Challenges Mount for Argentine Importers Amidst Currency Access Hurdles

While the bottleneck in obtaining import authorizations via SIRA (the Import Monitoring System) seems to be gradually easing, entrepreneurs in the sector are voicing a new concern: the scarcity of access to foreign currency. Even when they receive the green light for their operations, the much-needed dollars remain elusive.

An importer, grappling with the system’s complexities for weeks, explained, “Today, the problem isn’t so much about getting SIRA approvals; the real issue is the delayed delivery of the dollars.” This delay in accessing foreign currency has become a significant headache for many businesses in the import sector.

Importers are pinpointing August as the turning point when the foreign currency shortage began hitting the Central Bank’s reserves the hardest. Despite having their SIRA approvals in place, they encounter difficulties such as the disappearance or postponement of payment dates, often stretching from 60 to 90 days.

Adding to their woes are “computer inconsistencies” that surface at the payment stage, halting payments that had already been committed for more than 180 days. Even companies that had meticulously organized their paperwork now find themselves facing these discrepancies.

Fernando García Martínez, a specialist in Foreign Trade at the Argentine Chamber of Commerce (CAC), remarked, “The majority of our clients have their SIRA approvals secured. What we are observing today are significant payment problems, with clients unable to access the foreign exchange market on the agreed-upon dates. Suddenly, account inconsistencies emerge, acting as the final hurdle before payments can be processed. There are also abrupt changes in the designated access dates, with benefits seemingly postponed from one day to the next.”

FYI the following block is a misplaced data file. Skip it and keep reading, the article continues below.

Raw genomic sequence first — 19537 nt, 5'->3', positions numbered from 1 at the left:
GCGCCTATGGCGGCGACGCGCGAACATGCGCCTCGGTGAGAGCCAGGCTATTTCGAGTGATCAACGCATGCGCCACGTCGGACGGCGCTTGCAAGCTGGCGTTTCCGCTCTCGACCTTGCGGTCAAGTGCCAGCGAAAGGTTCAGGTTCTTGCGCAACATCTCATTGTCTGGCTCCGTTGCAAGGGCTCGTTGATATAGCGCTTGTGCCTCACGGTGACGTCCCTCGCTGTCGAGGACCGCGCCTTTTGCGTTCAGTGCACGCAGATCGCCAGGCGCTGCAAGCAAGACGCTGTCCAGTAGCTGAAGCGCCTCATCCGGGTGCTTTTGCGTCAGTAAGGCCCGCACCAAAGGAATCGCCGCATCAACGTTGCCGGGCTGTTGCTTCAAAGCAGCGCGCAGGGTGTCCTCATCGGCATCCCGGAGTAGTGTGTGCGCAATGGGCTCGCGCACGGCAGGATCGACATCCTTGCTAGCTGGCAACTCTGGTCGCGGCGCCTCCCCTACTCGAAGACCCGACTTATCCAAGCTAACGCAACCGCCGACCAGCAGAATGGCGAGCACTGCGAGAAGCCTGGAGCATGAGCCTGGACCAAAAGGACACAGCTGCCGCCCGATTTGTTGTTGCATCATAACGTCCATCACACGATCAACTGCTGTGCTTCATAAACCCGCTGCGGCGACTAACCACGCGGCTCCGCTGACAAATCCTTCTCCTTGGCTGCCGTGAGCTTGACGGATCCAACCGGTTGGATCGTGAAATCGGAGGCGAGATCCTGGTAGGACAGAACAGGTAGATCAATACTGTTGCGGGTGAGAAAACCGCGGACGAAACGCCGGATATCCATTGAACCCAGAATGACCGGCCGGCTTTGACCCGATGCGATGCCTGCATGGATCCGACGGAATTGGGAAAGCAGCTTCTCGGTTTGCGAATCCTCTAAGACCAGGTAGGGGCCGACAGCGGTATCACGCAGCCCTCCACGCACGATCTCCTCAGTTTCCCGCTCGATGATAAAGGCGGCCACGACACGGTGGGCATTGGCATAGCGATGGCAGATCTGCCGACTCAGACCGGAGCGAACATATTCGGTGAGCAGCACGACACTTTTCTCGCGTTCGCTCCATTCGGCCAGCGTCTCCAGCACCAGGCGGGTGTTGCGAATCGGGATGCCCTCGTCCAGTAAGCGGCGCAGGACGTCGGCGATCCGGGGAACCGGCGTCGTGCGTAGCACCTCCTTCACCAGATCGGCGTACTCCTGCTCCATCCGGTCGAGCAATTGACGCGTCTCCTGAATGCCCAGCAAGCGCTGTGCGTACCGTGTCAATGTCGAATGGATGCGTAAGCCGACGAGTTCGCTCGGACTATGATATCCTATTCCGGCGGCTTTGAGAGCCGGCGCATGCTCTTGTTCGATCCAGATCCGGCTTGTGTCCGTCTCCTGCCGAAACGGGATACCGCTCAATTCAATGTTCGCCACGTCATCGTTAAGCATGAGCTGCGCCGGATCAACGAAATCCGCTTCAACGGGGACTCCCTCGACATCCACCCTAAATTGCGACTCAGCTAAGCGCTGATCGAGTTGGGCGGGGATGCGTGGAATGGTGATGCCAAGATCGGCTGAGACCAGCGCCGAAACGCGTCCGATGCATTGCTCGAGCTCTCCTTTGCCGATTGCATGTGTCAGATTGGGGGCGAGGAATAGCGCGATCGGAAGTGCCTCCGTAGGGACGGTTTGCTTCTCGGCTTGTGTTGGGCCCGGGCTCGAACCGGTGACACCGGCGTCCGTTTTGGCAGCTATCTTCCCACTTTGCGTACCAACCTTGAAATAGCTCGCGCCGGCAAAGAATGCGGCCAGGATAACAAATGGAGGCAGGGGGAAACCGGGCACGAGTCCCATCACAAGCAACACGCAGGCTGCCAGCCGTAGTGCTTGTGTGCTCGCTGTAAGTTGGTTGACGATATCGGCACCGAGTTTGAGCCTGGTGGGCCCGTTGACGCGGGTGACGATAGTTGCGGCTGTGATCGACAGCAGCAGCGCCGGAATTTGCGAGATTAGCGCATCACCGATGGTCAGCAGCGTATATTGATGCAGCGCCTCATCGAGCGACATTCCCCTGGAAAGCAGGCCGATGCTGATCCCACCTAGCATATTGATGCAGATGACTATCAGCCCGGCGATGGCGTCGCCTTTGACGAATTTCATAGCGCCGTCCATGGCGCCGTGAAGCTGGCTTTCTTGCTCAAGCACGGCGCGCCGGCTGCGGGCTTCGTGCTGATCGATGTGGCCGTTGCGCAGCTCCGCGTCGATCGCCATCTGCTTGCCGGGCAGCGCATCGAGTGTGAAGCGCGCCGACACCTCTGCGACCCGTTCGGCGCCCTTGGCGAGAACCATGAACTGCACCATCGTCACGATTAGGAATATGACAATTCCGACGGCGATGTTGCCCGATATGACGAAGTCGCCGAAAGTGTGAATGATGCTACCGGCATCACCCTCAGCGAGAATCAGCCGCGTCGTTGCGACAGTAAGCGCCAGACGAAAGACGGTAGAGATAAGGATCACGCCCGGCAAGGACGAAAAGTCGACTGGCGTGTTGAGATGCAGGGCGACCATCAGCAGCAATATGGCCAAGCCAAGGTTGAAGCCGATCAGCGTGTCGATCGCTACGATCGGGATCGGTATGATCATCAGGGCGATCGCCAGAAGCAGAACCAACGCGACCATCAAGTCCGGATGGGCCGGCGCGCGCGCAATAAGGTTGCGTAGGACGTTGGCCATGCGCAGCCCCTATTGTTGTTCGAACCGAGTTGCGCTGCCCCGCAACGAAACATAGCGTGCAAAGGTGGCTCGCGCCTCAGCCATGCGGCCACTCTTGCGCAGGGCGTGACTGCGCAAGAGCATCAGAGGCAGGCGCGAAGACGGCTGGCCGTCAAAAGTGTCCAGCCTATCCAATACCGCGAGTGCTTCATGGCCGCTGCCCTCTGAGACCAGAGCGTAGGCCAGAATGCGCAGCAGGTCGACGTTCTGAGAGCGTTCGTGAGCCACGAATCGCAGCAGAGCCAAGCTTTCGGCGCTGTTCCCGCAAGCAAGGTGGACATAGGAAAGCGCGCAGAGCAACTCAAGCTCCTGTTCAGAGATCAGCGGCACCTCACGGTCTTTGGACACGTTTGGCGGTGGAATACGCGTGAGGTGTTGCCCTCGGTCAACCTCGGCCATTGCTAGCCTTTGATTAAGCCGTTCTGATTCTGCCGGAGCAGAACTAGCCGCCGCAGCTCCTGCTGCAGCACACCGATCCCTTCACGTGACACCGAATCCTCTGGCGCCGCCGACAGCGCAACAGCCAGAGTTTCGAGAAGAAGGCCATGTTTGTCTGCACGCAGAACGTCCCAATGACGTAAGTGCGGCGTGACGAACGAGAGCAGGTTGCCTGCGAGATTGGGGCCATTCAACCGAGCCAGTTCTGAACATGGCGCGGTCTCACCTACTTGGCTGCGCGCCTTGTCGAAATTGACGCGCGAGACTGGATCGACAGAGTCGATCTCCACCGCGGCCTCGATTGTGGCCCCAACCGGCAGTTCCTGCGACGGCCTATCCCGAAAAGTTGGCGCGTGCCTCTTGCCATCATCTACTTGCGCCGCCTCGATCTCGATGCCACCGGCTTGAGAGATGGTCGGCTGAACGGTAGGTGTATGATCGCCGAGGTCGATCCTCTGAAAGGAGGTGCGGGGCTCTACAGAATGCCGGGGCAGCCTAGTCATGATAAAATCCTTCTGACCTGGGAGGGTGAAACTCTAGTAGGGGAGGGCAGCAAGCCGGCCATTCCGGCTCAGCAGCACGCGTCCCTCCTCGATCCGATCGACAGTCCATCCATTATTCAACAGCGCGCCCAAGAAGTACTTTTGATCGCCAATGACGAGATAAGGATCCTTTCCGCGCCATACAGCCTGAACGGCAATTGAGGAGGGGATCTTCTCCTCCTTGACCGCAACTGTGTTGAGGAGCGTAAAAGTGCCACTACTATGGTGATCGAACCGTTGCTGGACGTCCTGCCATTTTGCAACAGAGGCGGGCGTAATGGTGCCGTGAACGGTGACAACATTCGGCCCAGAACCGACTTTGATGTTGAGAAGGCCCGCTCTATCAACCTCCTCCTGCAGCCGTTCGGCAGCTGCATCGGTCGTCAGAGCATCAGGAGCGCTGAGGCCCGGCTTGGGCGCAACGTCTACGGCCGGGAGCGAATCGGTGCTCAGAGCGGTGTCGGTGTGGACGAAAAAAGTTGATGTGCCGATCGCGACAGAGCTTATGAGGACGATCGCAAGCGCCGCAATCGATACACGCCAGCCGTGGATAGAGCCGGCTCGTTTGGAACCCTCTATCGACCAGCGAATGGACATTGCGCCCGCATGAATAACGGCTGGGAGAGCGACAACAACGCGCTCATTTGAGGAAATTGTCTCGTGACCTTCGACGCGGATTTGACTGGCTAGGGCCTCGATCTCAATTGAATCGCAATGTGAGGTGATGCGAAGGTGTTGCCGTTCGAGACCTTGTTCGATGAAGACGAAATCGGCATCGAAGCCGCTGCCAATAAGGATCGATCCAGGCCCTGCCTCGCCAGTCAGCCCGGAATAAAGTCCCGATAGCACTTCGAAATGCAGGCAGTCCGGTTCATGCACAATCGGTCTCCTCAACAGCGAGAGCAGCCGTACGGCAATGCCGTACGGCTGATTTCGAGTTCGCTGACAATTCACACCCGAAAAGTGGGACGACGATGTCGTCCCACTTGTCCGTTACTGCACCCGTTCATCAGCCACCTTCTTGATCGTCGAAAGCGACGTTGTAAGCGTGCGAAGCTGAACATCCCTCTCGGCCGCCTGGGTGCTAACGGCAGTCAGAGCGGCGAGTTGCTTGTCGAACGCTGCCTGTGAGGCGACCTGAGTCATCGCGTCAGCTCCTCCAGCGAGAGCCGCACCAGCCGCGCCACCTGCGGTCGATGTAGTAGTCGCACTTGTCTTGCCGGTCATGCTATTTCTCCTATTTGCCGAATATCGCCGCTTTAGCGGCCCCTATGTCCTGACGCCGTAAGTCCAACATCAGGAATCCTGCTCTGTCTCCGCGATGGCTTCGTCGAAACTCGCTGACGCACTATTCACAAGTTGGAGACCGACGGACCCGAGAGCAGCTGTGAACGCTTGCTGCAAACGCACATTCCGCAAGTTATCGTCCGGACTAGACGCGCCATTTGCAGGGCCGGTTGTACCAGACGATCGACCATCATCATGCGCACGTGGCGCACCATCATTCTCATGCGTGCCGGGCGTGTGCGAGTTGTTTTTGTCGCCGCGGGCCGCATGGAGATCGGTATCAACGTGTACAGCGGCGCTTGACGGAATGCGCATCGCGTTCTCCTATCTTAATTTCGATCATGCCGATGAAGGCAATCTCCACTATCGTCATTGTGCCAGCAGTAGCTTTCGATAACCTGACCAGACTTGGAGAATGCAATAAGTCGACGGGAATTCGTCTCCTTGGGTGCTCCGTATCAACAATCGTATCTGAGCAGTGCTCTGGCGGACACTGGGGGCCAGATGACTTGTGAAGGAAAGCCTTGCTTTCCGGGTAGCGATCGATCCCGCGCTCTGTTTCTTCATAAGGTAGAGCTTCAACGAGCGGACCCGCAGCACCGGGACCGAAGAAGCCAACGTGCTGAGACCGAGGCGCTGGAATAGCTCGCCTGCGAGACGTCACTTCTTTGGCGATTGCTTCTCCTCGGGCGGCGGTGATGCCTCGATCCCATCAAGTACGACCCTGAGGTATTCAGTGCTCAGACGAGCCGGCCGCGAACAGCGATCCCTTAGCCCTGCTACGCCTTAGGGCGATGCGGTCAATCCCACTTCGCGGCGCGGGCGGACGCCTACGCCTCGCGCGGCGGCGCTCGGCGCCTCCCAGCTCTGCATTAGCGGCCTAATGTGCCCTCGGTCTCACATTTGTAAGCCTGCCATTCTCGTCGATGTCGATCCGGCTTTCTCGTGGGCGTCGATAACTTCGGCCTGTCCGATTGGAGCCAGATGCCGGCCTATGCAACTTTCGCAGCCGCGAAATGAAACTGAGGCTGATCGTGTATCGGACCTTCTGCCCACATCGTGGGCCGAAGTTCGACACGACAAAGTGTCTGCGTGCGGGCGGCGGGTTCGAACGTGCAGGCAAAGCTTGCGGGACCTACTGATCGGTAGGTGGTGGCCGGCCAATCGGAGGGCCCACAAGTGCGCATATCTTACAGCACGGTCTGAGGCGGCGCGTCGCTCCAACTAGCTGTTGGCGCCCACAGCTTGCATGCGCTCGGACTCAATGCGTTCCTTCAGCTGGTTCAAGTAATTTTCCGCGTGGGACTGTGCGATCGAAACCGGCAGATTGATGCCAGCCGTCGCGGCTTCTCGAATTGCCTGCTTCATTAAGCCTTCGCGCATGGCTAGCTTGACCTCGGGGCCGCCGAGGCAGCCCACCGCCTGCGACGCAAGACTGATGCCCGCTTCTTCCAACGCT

Importers do acknowledge the government’s efforts to expedite SIRA approvals in recent weeks, but they attribute this to the emerging economic downturn. They contend that fewer SIRAs are being requested as a consequence of the beginning recession. Furthermore, the SIRA process is encountering issues right from the start. One crucial step involves importers providing company information for government assessment to ascertain their financial capacity for the intended operations, often determined by an algorithm.

“We’re facing numerous challenges with the evaluation of financial capacity. Companies that meet the requirements may find that, according to the system, their capacity is equivalent to just one peso,” García Martínez disclosed. This disparity is expected to create complications with credit organizations financing exports in the countries of origin and other entities supporting foreign suppliers selling to Argentina, warns an executive from an importing firm.

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